Globally, an estimated eight million children live in institutions because they are poor, have a disability, or belong to a marginalised group. More than 80 percent are not orphans. Whilst most institutions for children (also commonly known as orphanages) are established with good intentions, over 80 years of research from across the world proves that children in institutions, who are deprived of loving parental care, can suffer lifelong physical and psychological harm.
The European Union has already taken leadership in recognising and tackling this issue and has sent a strong message to its Member States to act. Effectively, European Structural and Investment Funds cannot be used to build or refurbish institutions, but should instead support the process of deinstitutionalisation.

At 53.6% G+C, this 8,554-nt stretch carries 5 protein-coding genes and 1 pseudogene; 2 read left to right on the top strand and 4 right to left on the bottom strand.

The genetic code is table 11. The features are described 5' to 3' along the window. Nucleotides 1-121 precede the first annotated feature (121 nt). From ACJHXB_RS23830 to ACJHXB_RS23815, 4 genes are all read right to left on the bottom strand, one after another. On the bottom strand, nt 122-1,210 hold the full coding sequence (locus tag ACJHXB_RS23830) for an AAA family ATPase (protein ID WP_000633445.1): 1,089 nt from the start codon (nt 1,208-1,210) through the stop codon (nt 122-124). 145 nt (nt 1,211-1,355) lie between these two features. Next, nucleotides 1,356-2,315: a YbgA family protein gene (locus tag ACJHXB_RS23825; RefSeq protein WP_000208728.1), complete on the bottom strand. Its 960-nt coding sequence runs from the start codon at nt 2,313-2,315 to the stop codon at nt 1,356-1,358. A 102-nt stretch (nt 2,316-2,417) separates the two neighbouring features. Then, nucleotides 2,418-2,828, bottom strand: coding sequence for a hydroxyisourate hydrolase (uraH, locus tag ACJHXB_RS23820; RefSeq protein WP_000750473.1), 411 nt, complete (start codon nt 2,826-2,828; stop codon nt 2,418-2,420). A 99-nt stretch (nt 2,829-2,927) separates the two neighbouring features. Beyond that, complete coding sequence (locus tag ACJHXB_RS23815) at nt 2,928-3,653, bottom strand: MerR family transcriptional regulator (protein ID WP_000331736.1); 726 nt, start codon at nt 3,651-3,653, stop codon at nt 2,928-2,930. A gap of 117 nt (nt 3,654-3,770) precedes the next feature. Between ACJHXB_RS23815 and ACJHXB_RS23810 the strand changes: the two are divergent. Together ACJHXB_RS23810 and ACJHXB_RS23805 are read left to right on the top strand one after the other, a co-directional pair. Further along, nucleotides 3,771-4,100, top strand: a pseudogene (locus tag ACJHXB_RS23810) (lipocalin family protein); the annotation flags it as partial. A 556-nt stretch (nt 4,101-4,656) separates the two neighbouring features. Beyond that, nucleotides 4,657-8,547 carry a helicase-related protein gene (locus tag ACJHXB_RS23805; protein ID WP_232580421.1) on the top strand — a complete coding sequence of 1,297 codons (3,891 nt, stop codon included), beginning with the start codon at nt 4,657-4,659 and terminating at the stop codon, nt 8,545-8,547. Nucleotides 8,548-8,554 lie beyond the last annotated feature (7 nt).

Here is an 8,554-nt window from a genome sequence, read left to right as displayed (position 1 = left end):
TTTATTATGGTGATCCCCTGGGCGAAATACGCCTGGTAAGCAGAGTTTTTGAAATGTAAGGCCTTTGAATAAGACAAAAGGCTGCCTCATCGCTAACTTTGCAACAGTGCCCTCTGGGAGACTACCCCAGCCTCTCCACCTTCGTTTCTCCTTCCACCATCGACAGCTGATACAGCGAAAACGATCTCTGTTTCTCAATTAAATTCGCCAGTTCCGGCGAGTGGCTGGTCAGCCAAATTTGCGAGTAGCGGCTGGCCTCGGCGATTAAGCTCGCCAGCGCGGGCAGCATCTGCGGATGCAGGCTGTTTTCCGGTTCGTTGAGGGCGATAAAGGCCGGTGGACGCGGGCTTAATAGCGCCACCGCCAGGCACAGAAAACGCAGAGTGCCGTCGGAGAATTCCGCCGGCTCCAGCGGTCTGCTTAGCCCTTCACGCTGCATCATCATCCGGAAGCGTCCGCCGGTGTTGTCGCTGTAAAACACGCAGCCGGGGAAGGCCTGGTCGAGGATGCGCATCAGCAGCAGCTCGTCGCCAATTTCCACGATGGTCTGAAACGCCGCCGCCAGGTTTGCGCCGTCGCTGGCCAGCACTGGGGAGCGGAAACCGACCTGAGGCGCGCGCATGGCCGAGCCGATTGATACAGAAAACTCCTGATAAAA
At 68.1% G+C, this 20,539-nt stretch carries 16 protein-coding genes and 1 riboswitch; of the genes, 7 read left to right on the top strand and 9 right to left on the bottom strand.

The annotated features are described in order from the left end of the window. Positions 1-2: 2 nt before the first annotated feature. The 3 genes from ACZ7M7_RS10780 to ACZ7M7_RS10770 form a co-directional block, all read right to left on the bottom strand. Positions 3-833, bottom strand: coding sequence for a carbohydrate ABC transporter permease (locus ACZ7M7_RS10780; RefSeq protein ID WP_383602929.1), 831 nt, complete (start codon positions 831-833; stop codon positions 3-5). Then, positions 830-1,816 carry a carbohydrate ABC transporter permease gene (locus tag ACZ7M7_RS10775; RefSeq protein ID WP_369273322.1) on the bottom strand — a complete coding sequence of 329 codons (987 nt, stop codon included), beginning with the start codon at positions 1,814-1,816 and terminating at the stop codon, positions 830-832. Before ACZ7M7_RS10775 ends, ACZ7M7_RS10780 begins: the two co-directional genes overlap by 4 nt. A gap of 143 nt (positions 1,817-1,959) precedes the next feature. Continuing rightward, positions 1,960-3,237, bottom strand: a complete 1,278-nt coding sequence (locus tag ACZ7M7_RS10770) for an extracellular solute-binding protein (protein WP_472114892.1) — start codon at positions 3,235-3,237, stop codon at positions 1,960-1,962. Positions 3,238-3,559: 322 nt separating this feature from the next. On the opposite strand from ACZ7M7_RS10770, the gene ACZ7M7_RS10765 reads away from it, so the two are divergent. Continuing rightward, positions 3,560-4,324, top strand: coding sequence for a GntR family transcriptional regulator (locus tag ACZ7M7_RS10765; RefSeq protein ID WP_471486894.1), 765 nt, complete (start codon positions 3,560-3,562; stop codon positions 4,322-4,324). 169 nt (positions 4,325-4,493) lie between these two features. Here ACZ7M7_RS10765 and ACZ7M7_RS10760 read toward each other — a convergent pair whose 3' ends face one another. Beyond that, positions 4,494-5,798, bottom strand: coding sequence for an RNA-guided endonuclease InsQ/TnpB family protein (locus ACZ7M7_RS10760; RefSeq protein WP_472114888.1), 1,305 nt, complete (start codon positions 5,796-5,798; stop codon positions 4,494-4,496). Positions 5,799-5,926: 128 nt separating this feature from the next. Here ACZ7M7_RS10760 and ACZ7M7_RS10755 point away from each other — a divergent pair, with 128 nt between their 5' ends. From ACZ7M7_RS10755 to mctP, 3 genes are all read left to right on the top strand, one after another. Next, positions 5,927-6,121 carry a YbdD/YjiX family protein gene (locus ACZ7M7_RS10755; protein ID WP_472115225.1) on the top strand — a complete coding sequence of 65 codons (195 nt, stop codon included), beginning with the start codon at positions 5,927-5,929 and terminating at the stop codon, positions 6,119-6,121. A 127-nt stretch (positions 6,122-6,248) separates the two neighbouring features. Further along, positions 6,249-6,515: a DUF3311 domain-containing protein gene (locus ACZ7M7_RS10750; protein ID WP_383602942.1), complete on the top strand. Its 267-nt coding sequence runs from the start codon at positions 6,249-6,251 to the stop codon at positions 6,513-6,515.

To ensure better outcomes for children, fulfil its human rights commitments and achieve policy coherence, it is essential for the EU to also apply the same principles in the framework of its external action. This is a key step towards the realisation of the goals set out in the SDGs and to ensure that the 2030 agenda meets its promise to leave no one behind.
This report, created in partnership with Hope and Homes for Children, highlights the key features of the phenomenon of institutionalisation of children and presents a set of recommendations for the EU to support child protection and care system reform.